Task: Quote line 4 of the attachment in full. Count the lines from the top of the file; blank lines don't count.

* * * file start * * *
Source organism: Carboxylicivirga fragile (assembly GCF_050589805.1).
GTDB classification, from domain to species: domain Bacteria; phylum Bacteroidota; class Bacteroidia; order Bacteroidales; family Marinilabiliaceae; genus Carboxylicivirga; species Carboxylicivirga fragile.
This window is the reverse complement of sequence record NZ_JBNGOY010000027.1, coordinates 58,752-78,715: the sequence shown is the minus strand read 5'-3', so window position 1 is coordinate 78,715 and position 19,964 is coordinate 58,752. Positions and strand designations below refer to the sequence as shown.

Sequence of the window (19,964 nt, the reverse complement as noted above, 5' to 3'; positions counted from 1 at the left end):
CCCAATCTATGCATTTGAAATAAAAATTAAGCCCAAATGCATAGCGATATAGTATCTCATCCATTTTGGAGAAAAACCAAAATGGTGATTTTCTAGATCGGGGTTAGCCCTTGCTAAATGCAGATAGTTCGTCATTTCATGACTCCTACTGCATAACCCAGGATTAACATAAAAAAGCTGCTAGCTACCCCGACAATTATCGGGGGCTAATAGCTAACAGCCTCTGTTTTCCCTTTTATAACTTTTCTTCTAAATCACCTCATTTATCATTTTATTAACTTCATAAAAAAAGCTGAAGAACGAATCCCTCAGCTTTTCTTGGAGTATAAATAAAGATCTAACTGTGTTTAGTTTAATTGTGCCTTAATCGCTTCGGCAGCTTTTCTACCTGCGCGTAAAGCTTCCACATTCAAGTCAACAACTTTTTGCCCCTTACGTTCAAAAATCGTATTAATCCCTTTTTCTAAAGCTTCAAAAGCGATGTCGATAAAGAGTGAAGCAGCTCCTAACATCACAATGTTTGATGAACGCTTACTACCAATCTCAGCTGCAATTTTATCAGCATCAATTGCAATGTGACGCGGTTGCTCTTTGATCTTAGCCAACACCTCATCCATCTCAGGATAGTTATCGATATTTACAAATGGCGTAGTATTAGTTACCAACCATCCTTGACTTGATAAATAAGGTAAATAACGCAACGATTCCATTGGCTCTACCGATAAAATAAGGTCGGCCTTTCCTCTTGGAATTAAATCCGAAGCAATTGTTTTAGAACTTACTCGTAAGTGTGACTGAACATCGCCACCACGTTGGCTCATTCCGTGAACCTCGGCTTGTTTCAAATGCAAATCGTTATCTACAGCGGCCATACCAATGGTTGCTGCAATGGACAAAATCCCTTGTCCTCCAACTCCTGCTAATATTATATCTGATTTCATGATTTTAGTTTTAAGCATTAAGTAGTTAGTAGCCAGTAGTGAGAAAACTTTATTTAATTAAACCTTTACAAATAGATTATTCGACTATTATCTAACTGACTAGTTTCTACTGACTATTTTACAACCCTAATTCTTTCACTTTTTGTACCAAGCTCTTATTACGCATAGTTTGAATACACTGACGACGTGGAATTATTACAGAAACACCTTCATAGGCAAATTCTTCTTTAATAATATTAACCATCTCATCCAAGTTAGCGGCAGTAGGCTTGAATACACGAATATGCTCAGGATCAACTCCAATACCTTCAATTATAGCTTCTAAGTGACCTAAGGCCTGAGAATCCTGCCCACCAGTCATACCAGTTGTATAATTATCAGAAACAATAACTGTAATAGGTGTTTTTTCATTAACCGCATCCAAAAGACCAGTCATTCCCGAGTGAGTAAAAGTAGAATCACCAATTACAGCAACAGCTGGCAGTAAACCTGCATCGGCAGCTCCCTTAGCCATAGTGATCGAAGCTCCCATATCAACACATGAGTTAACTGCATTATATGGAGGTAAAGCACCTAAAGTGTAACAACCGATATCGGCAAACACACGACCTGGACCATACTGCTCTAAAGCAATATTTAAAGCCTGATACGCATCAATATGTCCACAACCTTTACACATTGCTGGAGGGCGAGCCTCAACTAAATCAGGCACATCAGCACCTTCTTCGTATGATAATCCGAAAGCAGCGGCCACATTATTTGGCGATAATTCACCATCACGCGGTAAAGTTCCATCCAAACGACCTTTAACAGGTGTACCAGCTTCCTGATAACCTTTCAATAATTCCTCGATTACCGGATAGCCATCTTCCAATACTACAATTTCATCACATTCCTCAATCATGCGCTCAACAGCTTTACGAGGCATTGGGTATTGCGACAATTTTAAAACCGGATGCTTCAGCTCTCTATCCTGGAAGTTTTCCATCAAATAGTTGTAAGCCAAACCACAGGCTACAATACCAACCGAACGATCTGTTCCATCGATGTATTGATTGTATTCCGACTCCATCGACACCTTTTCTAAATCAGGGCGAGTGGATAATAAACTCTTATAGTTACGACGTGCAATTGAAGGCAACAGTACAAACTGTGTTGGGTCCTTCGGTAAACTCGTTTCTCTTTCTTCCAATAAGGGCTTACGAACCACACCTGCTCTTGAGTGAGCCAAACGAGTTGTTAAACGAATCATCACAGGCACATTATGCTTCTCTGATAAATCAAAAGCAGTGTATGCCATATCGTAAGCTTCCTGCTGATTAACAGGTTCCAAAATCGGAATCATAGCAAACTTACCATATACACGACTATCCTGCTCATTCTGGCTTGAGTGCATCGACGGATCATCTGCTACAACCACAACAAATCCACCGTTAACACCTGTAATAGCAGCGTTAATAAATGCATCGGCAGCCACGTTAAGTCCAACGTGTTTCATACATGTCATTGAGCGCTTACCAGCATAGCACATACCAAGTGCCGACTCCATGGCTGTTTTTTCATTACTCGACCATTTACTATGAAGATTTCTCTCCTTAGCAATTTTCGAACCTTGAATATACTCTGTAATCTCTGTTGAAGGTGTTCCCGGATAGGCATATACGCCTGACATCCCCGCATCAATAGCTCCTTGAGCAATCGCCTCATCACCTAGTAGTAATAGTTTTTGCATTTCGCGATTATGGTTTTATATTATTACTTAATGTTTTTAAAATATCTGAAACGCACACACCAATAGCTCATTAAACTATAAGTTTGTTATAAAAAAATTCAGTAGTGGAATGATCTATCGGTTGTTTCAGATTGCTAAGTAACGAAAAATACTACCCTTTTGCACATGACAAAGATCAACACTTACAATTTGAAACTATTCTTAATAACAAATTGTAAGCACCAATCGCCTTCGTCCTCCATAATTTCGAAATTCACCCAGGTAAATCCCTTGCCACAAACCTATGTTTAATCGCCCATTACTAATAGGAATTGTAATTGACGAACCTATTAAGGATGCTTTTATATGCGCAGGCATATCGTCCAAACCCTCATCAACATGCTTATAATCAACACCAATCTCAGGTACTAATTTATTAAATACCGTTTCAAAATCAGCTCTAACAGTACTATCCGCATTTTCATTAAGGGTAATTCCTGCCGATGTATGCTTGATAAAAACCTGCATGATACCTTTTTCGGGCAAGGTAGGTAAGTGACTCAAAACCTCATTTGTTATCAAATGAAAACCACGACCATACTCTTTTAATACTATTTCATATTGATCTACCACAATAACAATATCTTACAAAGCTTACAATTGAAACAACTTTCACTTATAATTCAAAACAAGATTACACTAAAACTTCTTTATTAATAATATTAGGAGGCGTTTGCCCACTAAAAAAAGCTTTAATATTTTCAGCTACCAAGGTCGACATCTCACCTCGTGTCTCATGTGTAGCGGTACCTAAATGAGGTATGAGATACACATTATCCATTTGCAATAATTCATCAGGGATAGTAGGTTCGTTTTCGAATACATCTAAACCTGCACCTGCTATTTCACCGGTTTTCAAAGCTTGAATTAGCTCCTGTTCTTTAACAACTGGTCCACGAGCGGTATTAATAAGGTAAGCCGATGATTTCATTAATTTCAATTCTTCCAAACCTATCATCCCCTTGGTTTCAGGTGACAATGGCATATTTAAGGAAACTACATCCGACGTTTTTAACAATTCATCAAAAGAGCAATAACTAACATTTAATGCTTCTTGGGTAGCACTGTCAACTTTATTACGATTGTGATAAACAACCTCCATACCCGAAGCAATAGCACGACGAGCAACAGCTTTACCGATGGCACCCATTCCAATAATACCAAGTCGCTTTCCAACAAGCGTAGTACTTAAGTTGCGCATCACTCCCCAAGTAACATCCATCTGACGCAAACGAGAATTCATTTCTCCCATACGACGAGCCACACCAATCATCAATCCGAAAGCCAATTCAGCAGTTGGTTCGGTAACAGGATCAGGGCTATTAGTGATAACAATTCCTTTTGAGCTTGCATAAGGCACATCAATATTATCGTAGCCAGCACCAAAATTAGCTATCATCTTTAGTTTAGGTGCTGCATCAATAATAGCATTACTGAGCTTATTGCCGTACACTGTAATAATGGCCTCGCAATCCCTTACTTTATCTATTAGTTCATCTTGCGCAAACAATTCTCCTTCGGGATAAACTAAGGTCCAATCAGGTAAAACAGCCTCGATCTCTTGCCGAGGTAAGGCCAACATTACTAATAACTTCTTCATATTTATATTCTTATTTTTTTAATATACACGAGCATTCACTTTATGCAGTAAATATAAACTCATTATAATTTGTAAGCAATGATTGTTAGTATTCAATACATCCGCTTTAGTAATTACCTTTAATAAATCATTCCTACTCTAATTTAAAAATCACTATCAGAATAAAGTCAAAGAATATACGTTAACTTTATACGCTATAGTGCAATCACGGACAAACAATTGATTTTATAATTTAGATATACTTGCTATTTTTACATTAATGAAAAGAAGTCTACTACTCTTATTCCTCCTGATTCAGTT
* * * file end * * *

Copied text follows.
Sequence of the window (19,964 nt, the reverse complement as noted above, 5' to 3'; positions counted from 1 at the left end):